Symmetry
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photograph of a sea urchin's testAlong with most echinoderms, sea urchins are radially symmetrical, that is, built on a circular plan, rather than a bilateral one.  Advantages of radial symmetry in an organism include food-catching, predator-sensing, and locomotion done equally well in any direction. Disadvantages are that in the absence of a head end, a foremost cluster of sensory devices and nerves (brain) is lacking. If you look carefully at the test of sea urchin in the photograph, you may be able to see the madreporite near the central hole at the 7o'clock position, which is the only disruption in an otherwise perfect radial symmetry of the test.

NOTE
  symmetry is the arrangement of body parts into geometric design.  Imagine that you’re having apple pie with a cup of tea.  With straight-down cuts of a knife you can slice your pie into an infinite number of like-halves (i.e., symmetrical halves): the pie has radial symmetry.  In comparison, your teacup can be divided into like halves with only one slice – straight down through the top of the cup and bisecting the handle. The cup has bilateral symmetry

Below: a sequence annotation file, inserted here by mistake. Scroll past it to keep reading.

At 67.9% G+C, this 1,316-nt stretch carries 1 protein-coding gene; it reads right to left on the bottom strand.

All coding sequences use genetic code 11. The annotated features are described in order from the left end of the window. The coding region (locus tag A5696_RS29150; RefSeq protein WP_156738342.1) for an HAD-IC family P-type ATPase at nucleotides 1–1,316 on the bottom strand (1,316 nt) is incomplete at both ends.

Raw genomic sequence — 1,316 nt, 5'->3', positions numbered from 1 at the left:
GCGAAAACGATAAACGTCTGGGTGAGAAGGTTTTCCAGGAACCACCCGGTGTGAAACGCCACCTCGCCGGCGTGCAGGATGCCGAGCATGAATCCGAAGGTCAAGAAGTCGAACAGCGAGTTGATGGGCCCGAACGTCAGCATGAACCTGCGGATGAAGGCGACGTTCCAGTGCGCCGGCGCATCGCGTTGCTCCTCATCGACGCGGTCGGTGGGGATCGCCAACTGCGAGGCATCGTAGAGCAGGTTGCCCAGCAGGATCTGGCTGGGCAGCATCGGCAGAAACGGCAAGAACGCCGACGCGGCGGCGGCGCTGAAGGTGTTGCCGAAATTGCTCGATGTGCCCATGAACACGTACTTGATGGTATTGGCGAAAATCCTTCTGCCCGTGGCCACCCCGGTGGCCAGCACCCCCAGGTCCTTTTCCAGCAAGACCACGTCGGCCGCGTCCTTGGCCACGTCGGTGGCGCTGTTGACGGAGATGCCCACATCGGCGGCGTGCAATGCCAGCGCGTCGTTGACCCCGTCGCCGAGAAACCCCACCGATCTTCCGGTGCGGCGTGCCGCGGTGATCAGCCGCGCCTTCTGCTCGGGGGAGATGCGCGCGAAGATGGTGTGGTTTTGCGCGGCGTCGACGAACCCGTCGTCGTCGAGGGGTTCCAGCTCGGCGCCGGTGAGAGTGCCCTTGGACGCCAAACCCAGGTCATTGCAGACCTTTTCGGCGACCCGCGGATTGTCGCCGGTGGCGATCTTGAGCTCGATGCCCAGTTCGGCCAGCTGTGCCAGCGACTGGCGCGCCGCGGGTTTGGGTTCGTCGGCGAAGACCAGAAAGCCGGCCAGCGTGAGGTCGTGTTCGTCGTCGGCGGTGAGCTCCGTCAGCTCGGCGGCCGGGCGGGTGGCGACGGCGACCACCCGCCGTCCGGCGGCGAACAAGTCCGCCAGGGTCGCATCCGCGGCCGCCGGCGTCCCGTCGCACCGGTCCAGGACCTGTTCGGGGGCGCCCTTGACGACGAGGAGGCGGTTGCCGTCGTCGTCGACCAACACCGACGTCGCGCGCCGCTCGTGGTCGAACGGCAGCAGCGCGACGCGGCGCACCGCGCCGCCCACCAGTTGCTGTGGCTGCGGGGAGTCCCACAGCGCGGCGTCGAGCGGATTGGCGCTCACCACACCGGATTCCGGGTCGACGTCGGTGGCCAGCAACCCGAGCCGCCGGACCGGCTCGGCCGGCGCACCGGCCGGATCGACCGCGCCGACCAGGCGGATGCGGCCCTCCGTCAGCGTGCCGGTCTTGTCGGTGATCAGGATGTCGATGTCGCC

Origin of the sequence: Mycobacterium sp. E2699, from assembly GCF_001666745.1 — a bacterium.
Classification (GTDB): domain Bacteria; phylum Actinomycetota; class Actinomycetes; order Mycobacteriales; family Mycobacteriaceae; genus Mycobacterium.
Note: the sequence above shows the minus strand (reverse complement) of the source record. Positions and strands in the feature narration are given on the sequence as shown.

NOTE lit. “two sides” L.; bilateral invertebrates, such as crabs and worms generally have a head end, on which are clustered things like mouths, eyes, antennae, tentacles, and so on. In association with these, there are nerve clusters within the head known as cerebral ganglia or, if they are big enough, as brains.  For these reasons, bilateral animals tend to move with their heads in front, the better able to sense their environments

 

 

 


 

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Research study 2

 

photograph of a sea urchin Strongylocentrotus franciscanus and a sea cucumber Parastichopus californicusDespite the absence of a head end and associated sense organs, sea urchins are by no means sensory-limited.  Vision is lacking, but special cells embedded in the skin provide light/dark perception, and responses to shadows can be quite sensitive.  Other sensory cells in the skin provide perception of water-borne chemicals, and of pain.  Since sea urchins will right themselves after being flipped over, there must also be balance receptors, although these have yet to be described.  A sea urchin is able to distinguish different tastes of foods, can perceive predators from a distance, and is sensitive to the presence of gametes in the surrounding seawater. Without a centralised nervous system such as a brain, sea urchins cannot learn from experience.


Two different evolutionary strategies: a radially symmetrical red urchin Strongylocentrotus franciscanus and a secondarily derived bilaterally symmetrical sea cucumber Parastichopus californicus. Although they lack a head, sea cucumbers generally move with their mouth end foremost 0.25X

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